Nick Johnson and Solomon Hill have been guarding each other in practice for about a month now.
Hill, perhaps the Arizona Wildcats' most competitive player, has watched the smaller, quicker sophomore guard chase him - through screens, around corners and on breaks.
It can get, well, annoying.
"He is active, very active," the senior Hill said about Johnson after the Wildcats' 89-64 win against Oral Roberts on Tuesday night. "He gets me mad a little bit because he's so much lower. It's kinda hard to shake a guy off a screen that's lower than me."
Hill tries to post up, but the UA's "Pack Line" defense mandates a defender help the 6-foot-3-inch Johnson defend the 6-7 Hill in the block.
"It's frustrating, but I'm learning from it, though," Hill said. "And he's learning from me guarding him as well."
Those lessons were apparent at McKale Center, when Johnson shut down the Golden Eagles' leading scorer, Warren Niles, and Hill had a career-high six steals to go along with 12 points.
Sure, Niles finished with 22 points on 6-of-15 shooting, but few of his points were scored with the game close.
"When the game was on the line - I'm talking about the first half - and it was still in doubt, they took him out of the game," ORU coach Scott Sutton said. "And they should. They've got the athletes and size to go out there and defend a guy like Niles."
Niles went 2 of 8 in the first half, after which the UA led 45-31.
He was 2 of 12 before he made three straight three-pointers - but all came in the game's final five minutes, with the Golden Eagles down by 16 or more points.
"They did a great job, and we did a poor job of getting him good looks," Sutton said.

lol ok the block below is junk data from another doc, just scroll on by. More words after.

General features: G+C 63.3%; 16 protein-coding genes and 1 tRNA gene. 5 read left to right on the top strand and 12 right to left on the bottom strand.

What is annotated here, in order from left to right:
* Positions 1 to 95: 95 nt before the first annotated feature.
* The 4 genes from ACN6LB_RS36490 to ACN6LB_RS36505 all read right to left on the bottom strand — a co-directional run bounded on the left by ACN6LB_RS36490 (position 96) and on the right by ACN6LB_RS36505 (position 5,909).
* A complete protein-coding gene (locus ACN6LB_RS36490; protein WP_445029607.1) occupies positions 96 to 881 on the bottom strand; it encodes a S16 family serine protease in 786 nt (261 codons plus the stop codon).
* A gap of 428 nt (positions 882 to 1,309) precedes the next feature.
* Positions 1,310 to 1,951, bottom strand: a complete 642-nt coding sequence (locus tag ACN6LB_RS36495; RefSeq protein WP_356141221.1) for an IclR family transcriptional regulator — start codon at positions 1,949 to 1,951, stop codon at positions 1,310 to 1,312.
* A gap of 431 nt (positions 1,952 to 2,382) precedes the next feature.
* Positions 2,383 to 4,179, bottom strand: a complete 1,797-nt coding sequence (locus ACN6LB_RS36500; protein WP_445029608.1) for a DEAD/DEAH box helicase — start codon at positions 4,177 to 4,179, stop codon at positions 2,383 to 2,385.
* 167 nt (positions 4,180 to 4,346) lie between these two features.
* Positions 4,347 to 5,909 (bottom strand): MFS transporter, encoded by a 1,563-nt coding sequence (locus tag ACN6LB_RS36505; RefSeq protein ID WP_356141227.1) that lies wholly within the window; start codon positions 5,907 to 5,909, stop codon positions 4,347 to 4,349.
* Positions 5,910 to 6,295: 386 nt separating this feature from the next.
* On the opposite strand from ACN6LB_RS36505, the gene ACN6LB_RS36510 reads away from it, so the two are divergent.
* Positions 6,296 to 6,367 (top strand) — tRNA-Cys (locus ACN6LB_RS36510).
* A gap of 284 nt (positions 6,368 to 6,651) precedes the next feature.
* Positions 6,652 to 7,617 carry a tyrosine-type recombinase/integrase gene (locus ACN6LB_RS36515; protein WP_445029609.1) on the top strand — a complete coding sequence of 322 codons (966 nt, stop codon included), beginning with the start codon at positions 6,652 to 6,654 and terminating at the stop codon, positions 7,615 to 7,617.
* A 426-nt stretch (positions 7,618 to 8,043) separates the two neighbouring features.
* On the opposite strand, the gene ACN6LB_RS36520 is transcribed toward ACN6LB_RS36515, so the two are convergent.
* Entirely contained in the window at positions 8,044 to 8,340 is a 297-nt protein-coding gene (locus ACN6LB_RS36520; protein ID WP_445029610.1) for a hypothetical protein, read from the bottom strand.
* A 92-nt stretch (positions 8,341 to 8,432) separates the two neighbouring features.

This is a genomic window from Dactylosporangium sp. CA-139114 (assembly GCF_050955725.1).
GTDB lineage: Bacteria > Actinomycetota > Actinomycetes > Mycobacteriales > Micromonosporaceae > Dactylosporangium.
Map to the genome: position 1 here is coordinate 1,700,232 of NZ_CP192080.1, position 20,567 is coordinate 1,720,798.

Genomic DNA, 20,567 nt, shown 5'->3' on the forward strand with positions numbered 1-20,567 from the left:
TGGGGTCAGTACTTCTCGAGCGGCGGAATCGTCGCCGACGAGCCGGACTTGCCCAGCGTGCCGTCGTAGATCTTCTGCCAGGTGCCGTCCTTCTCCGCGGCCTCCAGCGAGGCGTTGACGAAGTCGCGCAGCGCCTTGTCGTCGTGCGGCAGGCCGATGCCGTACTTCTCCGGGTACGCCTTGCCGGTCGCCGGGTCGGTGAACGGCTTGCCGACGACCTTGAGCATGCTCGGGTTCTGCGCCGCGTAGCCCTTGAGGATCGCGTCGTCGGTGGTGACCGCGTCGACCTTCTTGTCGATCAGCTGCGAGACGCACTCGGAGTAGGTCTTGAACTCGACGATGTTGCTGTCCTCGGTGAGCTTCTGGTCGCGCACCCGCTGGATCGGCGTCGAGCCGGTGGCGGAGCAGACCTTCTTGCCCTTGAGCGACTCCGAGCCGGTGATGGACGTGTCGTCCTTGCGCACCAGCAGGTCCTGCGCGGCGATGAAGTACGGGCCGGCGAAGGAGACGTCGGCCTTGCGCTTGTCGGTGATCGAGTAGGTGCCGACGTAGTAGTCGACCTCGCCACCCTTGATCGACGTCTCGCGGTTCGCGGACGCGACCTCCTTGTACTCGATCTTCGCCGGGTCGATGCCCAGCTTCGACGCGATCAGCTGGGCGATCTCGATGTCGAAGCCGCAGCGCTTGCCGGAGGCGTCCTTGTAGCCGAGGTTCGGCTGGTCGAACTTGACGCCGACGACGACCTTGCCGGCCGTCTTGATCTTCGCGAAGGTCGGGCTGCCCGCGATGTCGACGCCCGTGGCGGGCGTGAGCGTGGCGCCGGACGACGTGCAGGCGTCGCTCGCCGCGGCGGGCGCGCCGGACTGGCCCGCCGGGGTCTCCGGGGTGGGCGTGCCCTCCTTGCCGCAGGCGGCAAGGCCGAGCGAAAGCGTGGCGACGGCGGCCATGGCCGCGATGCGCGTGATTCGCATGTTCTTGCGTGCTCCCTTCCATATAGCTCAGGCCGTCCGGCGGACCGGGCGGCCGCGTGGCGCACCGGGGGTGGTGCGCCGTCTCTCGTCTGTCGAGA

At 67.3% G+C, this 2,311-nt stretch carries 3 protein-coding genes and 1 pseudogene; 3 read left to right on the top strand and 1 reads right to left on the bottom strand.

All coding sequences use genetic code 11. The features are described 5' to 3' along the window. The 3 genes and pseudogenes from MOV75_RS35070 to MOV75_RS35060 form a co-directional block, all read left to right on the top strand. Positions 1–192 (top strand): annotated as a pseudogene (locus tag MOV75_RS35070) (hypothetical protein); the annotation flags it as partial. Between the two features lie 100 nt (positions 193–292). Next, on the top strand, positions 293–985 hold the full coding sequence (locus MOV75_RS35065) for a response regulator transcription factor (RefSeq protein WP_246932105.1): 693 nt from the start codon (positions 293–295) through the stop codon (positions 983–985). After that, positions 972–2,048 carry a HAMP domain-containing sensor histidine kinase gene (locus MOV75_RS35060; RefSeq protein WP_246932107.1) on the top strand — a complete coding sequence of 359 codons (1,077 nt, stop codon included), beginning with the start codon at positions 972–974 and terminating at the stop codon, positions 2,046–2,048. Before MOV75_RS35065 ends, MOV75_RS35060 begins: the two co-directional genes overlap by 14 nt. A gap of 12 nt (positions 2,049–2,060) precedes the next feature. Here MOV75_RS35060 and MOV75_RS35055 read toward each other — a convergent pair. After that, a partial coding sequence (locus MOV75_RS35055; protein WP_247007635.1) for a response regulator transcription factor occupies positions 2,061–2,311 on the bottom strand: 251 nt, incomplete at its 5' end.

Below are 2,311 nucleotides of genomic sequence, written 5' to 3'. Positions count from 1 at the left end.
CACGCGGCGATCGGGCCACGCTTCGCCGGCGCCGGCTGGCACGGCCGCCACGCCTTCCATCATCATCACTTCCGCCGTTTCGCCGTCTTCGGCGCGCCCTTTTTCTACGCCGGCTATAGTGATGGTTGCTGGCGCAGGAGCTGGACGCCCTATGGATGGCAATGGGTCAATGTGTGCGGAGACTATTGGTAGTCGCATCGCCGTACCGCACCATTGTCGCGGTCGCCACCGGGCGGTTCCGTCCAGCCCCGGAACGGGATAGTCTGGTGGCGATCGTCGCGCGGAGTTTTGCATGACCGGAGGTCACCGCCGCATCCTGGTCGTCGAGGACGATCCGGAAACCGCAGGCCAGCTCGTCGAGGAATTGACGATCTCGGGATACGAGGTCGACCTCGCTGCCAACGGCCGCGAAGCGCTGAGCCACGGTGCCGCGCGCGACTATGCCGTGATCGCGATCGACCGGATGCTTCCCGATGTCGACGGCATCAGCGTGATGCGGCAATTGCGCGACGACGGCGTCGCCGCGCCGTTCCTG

The late points came against other UA defenders.
"It's a shame that he scored 22 points, because I'm not so sure he scored more than five on Nick," UA coach Sean Miller said.
Niles had a game-high eight turnovers; no one else on either team had more than four.
Sutton said the Wildcats "essentially face-guarded" Niles, a senior who entered Tuesday night averaging 20.9 points.
Hill said the UA made it a point to trail screens, knowing ORU would try to get him open by having him curl off of bigger teammates.
"He's a prolific scorer," Hill said. "He's going to get his shots up."
Johnson had 12 points and four steals, leading Miller to declare his season-long totals were "off the charts." Johnson has 27 swipes, more than any two Cats combined.
"His improvement on defense is remarkable from his freshman year to his sophomore year," Miller said. "There were times a year ago when he would have been a liability."
Putting Johnson on Hill - and vice versa - has improved both players. That was part of the plan.
"Solomon Hill is very, very competitive," Miller said. "Every time he's in practice, he tries to dominate. He wants to win. He plays extremely hard. … It really forces Nick to play on a very high level as well."
"(Johnson) gets fired up every game," Miller said. "He's been ready for all nine games we've played. He's playing at a very high level. You could make the case he's our team's most consistent player through nine games."
Hill has noticed in daily practice showdowns.
"It's competitive," he said. "I learn off Nick. Nick's a guy that really got going, especially in the Florida game, got a couple big steals.
"I just learn from that …
"We just have to stay with it. It can't be something we do just a couple games and disappear from."